WASHINGTON (AP) -- The Senate has advanced an election-year bill limiting tax breaks for U.S. companies that move operations overseas. But big hurdles remain.
The Senate voted 93-7 Wednesday to begin debating the bill, which would prevent companies from deducting expenses related to moving operations to a foreign country. The bill would offer tax credits to companies that move operations to the U.S. from overseas.
Senate Democratic leaders say the bill would end senseless tax breaks for companies that ship jobs abroad. Republicans say the bill is an election-year ploy that has no chance of becoming law. They note that a similar bill failed two years ago.
WASHINGTON (AP) -- The Federal Aviation Administration says it will continue its ban on U.S. airline flights to Tel Aviv while assessing the danger of rocket attacks.
The agency said Wednesday it is working closely with the Israeli government to review new information they have provided and to determine whether safety concerns have been resolved.
FAA instituted the flight prohibition on Tuesday in response to a rocket strike that landed about a mile from the airport.
The directive applies only to U.S. operators, and has no authority over foreign airlines operating to or from the airport.
But European airlines are also avoiding Tel Aviv, after the European Aviation Safety Agency on Tuesday recommended doing so.
On Wednesday, Germany's two largest airlines, Lufthansa and Air Berlin, extended their cancellations through Thursday. Air France said it was suspending its flights "until further notice."
BRUSSELS (AP) -- The European Union's executive is proposing legislation to curb the energy use of households and firms by almost one third by 2030 to reduce greenhouse gas emissions and lower its dependence on gas imports, particularly those from Russia.
The Commission proposed Wednesday to increase energy efficiency by 30 percent, an upward revision of its earlier target of 20 percent by 2020.
Energy savings can be achieved by improving building insulation, upgrading heating systems or lowering the electricity need of new appliances like fridges.
The Commission says that for one additional percent in energy savings, EU gas imports are expected to fall 2.6 percent.
It estimates reaching the target will require investments of 89 billion euros ($132 billion) annually across the 28-nation bloc.
The proposal still requires approval from EU governments.
BRUSSELS (AP) -- The European Union is giving Lithuania the green light to adopt the euro currency starting next year.
Ministers from the 28-nation bloc on Wednesday cleared the final legal hurdle for Lithuania to become the 19th member of the currency zone encompassing some 330 million people. The country had been given preliminary approval in June.
Lithuanian Prime Minister Algirdas Butkevicius said adopting the euro will strengthen the Baltic nation's economy.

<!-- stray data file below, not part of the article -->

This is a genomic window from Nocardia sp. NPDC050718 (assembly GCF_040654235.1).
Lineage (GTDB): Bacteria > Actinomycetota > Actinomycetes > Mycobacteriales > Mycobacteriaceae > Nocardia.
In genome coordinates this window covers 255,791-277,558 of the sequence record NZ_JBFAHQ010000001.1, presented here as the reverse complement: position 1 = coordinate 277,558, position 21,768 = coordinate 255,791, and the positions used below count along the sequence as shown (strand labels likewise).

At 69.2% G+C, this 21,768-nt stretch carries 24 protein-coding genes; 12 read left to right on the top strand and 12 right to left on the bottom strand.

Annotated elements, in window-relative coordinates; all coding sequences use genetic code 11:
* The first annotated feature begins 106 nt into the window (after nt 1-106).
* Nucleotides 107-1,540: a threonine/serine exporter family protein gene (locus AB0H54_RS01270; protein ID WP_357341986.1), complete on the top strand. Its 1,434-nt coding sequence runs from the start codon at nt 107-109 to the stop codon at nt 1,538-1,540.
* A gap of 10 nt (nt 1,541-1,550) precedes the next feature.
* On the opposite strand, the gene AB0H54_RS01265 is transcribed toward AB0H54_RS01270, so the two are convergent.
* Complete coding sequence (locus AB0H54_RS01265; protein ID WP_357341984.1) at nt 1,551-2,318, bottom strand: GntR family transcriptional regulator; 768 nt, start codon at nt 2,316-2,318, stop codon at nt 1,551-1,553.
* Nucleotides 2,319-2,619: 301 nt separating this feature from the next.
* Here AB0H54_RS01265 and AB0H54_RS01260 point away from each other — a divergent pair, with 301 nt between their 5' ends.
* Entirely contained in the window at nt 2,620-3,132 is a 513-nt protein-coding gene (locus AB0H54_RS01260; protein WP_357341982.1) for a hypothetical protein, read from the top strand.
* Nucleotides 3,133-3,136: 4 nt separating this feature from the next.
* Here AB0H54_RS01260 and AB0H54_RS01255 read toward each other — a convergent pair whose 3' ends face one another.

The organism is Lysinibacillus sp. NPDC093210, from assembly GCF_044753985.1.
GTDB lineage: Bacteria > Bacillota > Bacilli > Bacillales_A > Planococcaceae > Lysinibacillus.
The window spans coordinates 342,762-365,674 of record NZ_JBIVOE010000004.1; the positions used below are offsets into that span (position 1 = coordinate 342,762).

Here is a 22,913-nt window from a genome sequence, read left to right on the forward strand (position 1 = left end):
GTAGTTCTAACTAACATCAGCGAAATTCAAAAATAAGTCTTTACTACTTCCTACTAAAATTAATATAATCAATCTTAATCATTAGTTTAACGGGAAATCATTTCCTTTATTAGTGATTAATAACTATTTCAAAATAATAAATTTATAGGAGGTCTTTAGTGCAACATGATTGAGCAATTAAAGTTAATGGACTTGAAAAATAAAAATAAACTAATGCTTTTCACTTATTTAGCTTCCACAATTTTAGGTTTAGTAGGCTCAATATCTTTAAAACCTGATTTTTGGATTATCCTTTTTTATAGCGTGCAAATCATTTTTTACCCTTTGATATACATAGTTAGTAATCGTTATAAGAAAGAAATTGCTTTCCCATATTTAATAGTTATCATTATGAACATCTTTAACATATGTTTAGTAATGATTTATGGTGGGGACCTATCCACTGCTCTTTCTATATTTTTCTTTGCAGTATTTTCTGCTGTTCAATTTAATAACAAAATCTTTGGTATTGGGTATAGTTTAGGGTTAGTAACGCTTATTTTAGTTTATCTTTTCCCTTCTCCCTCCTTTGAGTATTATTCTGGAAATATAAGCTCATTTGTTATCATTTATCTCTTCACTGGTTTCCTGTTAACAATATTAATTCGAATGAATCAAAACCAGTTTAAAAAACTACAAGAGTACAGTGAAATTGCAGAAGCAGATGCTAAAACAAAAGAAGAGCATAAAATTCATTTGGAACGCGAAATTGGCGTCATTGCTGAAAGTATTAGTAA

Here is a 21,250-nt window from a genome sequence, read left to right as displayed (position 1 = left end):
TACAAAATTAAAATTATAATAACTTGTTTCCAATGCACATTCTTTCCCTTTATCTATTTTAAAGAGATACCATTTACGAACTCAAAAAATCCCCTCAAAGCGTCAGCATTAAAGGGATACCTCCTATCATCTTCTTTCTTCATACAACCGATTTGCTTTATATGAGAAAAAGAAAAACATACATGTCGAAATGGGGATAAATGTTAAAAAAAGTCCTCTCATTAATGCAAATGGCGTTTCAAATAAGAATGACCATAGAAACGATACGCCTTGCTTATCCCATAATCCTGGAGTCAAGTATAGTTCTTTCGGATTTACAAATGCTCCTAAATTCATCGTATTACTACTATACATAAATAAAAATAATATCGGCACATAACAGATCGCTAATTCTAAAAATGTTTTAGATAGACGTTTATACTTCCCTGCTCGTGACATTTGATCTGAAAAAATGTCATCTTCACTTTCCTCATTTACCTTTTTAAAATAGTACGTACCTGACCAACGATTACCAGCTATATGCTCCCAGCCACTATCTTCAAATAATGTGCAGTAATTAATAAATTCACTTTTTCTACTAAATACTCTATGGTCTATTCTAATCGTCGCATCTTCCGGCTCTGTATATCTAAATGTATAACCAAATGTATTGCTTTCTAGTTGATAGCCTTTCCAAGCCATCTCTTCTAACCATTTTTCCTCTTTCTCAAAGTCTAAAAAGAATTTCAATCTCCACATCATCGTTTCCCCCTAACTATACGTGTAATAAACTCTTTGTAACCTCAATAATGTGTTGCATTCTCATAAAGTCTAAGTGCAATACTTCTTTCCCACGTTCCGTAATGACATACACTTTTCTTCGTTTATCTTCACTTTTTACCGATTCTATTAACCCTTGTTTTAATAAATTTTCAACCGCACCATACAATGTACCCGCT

Alluding to the tensions with Russia over Ukraine, he added deeper integration with western Europe "means greater security as well."
Lithuania's Baltic neighbors, Estonia and Latvia, are already members of the euro. All three countries achieved independence from the Soviet Union in 1991.
The euro is just emerging from years of financial stress following debt problems in a number of countries.
LONDON (AP) -- Drug maker GlaxoSmithKline has cut its full-year earnings expectations as it says its second-quarter profits were hit by currency moves and a fall in sales of its respiratory drugs.
The company said Wednesday it expects 2014 earnings per share to be broadly similar to last year. It had previously forecast growth of between 4 and 8 percent.
GSK said second-quarter revenue fell 16 percent to 5.6 billion pounds ($9.5 billion) from 6.6 billion pounds in the same quarter in the previous year. Profit attributable to shareholders dropped from 1.05 billion pounds a year earlier to 654 million pounds.
The firm, which remains troubled by a high-profile bribery investigation in China, said sales there were down 20 percent.
WASHINGTON (AP) -- The Senate Veterans Affairs Committee has endorsed former Procter & Gamble CEO Robert McDonald to be the new secretary of the Department of Veterans Affairs.
The panel unanimously backed McDonald on Wednesday, one day after a nomination hearing in which he faced no opposition.
Senators said they are eager for McDonald to begin work at the beleaguered agency, which has been plagued by treatment delays and falsified records at VA hospitals and clinics nationwide.
McDonald has pledged to "transform" the VA and address a series of "systematic failures," including patient access to health care, transparency, accountability and integrity.
The Good LifeCelebrating the events, adventures and activities that represent "The Good Life" in the NewsChannel 9 viewing area.
SideroadsTake a ride with Brian Smith to explore the unique people and places to be found along the Sideroads of the NewsChannel 9 viewing area.
Road TrippinCome Road Trippin' with us and see all the great sites in your area!
Closings and DelaysThese are the latest School and Business Closings reported to NewsChannel 9. If you see errors or need to add a school or business, call 423-757-7320.
Educator of the YearVote now on your favorite candidate teacher for the Educator of the Year!
Deaf & Hard of HearingInformation provided to NewsChannel 9 by members of the Deaf and Hard of Hearing Community.
Sponsored EventsCheck Back Often for NewsChannel9 Sponsored Events!